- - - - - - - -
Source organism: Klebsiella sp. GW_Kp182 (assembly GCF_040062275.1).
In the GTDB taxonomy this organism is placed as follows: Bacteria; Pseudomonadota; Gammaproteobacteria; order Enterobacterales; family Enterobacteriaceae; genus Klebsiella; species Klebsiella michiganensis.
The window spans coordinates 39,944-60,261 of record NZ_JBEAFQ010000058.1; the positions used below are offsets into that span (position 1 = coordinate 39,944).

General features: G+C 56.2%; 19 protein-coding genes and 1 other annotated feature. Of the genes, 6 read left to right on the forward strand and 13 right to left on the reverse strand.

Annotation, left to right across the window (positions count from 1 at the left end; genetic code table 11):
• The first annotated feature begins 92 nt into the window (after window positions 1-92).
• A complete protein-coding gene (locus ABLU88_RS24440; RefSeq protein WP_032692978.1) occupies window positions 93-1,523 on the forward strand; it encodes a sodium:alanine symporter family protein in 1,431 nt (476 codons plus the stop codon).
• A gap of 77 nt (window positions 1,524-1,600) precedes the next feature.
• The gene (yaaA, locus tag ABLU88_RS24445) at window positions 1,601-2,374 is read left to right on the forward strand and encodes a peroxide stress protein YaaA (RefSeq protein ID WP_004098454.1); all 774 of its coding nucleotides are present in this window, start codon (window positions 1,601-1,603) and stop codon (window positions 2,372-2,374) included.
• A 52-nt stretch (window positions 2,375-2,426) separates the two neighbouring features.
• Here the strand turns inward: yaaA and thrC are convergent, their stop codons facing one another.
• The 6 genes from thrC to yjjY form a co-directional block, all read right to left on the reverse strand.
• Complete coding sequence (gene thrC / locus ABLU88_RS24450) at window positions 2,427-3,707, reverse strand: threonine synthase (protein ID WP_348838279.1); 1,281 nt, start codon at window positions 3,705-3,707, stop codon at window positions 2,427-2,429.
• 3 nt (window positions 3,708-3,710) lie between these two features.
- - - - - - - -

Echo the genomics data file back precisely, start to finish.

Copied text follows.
Source organism: Klebsiella sp. GW_Kp182 (assembly GCF_040062275.1).
In the GTDB taxonomy this organism is placed as follows: Bacteria; Pseudomonadota; Gammaproteobacteria; order Enterobacterales; family Enterobacteriaceae; genus Klebsiella; species Klebsiella michiganensis.
The window spans coordinates 39,944-60,261 of record NZ_JBEAFQ010000058.1; the positions used below are offsets into that span (position 1 = coordinate 39,944).

General features: G+C 56.2%; 19 protein-coding genes and 1 other annotated feature. Of the genes, 6 read left to right on the forward strand and 13 right to left on the reverse strand.

Annotation, left to right across the window (positions count from 1 at the left end; genetic code table 11):
• The first annotated feature begins 92 nt into the window (after window positions 1-92).
• A complete protein-coding gene (locus ABLU88_RS24440; RefSeq protein WP_032692978.1) occupies window positions 93-1,523 on the forward strand; it encodes a sodium:alanine symporter family protein in 1,431 nt (476 codons plus the stop codon).
• A gap of 77 nt (window positions 1,524-1,600) precedes the next feature.
• The gene (yaaA, locus tag ABLU88_RS24445) at window positions 1,601-2,374 is read left to right on the forward strand and encodes a peroxide stress protein YaaA (RefSeq protein ID WP_004098454.1); all 774 of its coding nucleotides are present in this window, start codon (window positions 1,601-1,603) and stop codon (window positions 2,372-2,374) included.
• A 52-nt stretch (window positions 2,375-2,426) separates the two neighbouring features.
• Here the strand turns inward: yaaA and thrC are convergent, their stop codons facing one another.
• The 6 genes from thrC to yjjY form a co-directional block, all read right to left on the reverse strand.
• Complete coding sequence (gene thrC / locus ABLU88_RS24450) at window positions 2,427-3,707, reverse strand: threonine synthase (protein ID WP_348838279.1); 1,281 nt, start codon at window positions 3,705-3,707, stop codon at window positions 2,427-2,429.
• 3 nt (window positions 3,708-3,710) lie between these two features.